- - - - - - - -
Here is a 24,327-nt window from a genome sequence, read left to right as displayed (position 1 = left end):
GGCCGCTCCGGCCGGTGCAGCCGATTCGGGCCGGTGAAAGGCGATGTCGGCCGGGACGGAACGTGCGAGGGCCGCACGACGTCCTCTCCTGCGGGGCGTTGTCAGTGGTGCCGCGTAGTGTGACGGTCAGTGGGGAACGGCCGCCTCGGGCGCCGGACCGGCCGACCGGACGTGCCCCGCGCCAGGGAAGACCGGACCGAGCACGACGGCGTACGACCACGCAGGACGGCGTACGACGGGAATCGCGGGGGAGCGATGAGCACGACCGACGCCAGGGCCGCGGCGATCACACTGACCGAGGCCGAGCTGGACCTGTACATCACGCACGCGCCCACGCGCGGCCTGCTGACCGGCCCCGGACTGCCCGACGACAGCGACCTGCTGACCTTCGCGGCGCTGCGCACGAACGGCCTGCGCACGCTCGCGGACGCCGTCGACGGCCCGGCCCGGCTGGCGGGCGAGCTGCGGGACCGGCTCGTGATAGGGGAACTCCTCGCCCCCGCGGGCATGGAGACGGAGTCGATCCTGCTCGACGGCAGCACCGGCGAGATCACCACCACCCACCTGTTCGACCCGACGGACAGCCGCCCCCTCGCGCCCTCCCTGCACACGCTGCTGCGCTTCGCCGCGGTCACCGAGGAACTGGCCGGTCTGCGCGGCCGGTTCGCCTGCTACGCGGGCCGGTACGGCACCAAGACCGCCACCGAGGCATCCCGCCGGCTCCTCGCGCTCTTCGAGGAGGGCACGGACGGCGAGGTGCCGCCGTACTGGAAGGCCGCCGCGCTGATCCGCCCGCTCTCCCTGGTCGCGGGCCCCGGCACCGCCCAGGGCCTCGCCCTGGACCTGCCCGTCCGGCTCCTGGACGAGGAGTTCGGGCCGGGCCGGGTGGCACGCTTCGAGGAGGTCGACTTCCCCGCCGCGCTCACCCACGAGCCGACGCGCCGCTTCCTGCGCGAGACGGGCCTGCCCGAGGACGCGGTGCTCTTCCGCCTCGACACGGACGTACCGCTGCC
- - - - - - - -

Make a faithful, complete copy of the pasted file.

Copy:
Here is a 24,327-nt window from a genome sequence, read left to right as displayed (position 1 = left end):
GGCCGCTCCGGCCGGTGCAGCCGATTCGGGCCGGTGAAAGGCGATGTCGGCCGGGACGGAACGTGCGAGGGCCGCACGACGTCCTCTCCTGCGGGGCGTTGTCAGTGGTGCCGCGTAGTGTGACGGTCAGTGGGGAACGGCCGCCTCGGGCGCCGGACCGGCCGACCGGACGTGCCCCGCGCCAGGGAAGACCGGACCGAGCACGACGGCGTACGACCACGCAGGACGGCGTACGACGGGAATCGCGGGGGAGCGATGAGCACGACCGACGCCAGGGCCGCGGCGATCACACTGACCGAGGCCGAGCTGGACCTGTACATCACGCACGCGCCCACGCGCGGCCTGCTGACCGGCCCCGGACTGCCCGACGACAGCGACCTGCTGACCTTCGCGGCGCTGCGCACGAACGGCCTGCGCACGCTCGCGGACGCCGTCGACGGCCCGGCCCGGCTGGCGGGCGAGCTGCGGGACCGGCTCGTGATAGGGGAACTCCTCGCCCCCGCGGGCATGGAGACGGAGTCGATCCTGCTCGACGGCAGCACCGGCGAGATCACCACCACCCACCTGTTCGACCCGACGGACAGCCGCCCCCTCGCGCCCTCCCTGCACACGCTGCTGCGCTTCGCCGCGGTCACCGAGGAACTGGCCGGTCTGCGCGGCCGGTTCGCCTGCTACGCGGGCCGGTACGGCACCAAGACCGCCACCGAGGCATCCCGCCGGCTCCTCGCGCTCTTCGAGGAGGGCACGGACGGCGAGGTGCCGCCGTACTGGAAGGCCGCCGCGCTGATCCGCCCGCTCTCCCTGGTCGCGGGCCCCGGCACCGCCCAGGGCCTCGCCCTGGACCTGCCCGTCCGGCTCCTGGACGAGGAGTTCGGGCCGGGCCGGGTGGCACGCTTCGAGGAGGTCGACTTCCCCGCCGCGCTCACCCACGAGCCGACGCGCCGCTTCCTGCGCGAGACGGGCCTGCCCGAGGACGCGGTGCTCTTCCGCCTCGACACGGACGTACCGCTGCC